Using the Web as a multi-play Apps platform


Lately, I’ve been seeing more discussion about distributing Apps to various devices. For example, an article in Connected Planet entitled “Do Web App Stores Matter In The Age Of Mobile Apps?” (the title reminds me of “Do Androids Dream Of Electric Sheep?” which I’m surprised Google or Motorola haven’t tried to borrow yet).

There are lots of pieces to this discussion. There’s the apps- and content-centric discussion: how can the same apps be cross-purposed and used in multiple consumer devices. There’s an operator-centric discussion: how can apps and content be commonly managed and distributed in a more efficient way? There’s a network/planning-centric discussion: How can a service provider do a better (faster, less expensive) job of app and content distribution than a data-center-based CDN can?

I think the Web makes a good common denominator as an interface that consumers can use to acquire and manage apps and content within a multi-play service environment. Mobile smartphones, TV set-tops, PCs and game consoles can all access and display the Web, and there’s less of a need to develop a separate app for every blessed mobile and portable and PC and set-top platform. Develop once, and time-to-market improves. Good argument for Android as well, come to think of it (except for, come to think of it again, the game console and PC parts, since Android doesn’t run there).

A Web-based common interface benefits the service provider too: a Web based store as a common single point of purchase, and a common platform that could associate purchases with devices and entitlements and make sure that the right content and apps go to the right entitled devicees.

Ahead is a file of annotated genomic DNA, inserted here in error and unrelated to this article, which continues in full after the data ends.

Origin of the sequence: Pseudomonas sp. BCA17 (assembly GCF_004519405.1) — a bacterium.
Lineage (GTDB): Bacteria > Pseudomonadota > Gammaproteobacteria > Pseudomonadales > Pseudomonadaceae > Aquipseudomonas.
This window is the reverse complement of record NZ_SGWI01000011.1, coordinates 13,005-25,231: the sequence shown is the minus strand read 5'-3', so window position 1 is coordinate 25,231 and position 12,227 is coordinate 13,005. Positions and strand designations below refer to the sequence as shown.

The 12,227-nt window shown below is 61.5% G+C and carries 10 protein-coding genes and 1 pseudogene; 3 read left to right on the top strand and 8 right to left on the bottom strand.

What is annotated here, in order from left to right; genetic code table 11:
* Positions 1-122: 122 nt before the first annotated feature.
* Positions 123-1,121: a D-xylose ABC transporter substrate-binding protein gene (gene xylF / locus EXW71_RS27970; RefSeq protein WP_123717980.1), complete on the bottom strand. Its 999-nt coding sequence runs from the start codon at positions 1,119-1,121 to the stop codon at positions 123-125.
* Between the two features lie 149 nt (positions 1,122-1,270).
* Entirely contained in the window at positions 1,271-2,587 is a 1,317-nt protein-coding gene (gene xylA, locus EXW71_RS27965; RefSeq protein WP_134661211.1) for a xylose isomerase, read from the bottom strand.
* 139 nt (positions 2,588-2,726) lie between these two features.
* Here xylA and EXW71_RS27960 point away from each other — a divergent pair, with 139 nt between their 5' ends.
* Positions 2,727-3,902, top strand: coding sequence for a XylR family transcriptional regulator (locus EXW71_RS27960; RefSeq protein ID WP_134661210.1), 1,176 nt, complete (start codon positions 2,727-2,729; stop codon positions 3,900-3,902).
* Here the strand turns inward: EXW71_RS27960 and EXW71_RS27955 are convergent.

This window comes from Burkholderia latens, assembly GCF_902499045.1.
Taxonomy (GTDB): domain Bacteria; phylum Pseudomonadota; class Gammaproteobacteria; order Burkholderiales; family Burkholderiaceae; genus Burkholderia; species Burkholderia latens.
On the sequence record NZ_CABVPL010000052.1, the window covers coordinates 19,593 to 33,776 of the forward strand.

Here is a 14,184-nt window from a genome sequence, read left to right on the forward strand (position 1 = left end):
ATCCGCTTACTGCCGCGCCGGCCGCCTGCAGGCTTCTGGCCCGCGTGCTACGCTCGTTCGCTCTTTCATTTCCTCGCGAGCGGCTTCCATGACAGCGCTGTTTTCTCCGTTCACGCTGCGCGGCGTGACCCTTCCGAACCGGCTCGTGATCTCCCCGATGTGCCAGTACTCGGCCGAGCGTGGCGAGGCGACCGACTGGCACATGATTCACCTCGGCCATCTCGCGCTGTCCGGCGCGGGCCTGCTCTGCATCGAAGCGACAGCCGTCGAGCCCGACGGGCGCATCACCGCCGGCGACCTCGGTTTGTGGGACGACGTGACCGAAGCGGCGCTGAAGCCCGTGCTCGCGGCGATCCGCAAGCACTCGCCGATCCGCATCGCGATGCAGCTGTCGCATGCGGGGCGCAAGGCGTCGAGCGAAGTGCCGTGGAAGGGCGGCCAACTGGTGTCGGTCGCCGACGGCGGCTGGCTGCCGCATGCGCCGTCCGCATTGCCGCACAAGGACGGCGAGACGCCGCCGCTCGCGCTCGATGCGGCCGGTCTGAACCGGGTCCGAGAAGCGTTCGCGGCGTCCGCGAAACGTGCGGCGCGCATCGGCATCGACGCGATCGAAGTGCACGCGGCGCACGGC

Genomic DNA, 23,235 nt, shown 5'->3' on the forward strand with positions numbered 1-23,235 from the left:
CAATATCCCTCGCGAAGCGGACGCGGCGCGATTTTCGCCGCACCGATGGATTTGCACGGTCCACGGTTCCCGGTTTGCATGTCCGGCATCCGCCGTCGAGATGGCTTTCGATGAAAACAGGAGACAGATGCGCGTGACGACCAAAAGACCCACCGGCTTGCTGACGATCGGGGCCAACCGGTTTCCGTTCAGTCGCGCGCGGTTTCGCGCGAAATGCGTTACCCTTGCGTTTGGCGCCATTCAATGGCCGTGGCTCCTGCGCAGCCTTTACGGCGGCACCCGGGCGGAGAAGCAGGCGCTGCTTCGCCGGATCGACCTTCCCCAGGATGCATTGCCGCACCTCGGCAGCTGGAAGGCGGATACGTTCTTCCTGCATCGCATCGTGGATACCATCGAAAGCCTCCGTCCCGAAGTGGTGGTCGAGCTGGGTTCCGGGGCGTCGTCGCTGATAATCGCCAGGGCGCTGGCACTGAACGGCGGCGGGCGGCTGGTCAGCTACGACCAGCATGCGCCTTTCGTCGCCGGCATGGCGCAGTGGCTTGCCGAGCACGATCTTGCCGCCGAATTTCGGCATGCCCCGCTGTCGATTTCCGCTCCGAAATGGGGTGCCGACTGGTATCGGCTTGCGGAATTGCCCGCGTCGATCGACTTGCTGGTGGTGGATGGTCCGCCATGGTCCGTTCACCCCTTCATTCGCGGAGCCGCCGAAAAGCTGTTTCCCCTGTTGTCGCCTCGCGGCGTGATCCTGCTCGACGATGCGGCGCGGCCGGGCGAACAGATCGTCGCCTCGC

As a consumer, if I were subscribed to ABC Service Provider’s TV, mobile smartphone and ISP services, I could sign up for their TV Remote DVR feature using the consumer-facing online storefront. Upon registration or purchase, the associated apps could be pushed to my set-top, to my PC and to my mobile phone, so I could use any of those devices to set up recordings that I can watch when I get home. Or, if the content is hosted in the network cloud, to watch whenever and wherever I want. As a consumer, one point of contact and automated distribution add up to convenience.

As a service provider, it’s a way to leverage common resources to save OpEx and maybe even CapEx. This is going to be a very active discussion. This is part of the future that we’ve used so many awkward acronyms and terms to try and describe. One of my favorites is ICE (Information Communications and Entertainment), which says everything, yet nothing. It’s really well-intentioned and after you think about it for a minute, it’s a good acronym. But would your Uncle Don know what it is?

I’ll be writing more about this over time.


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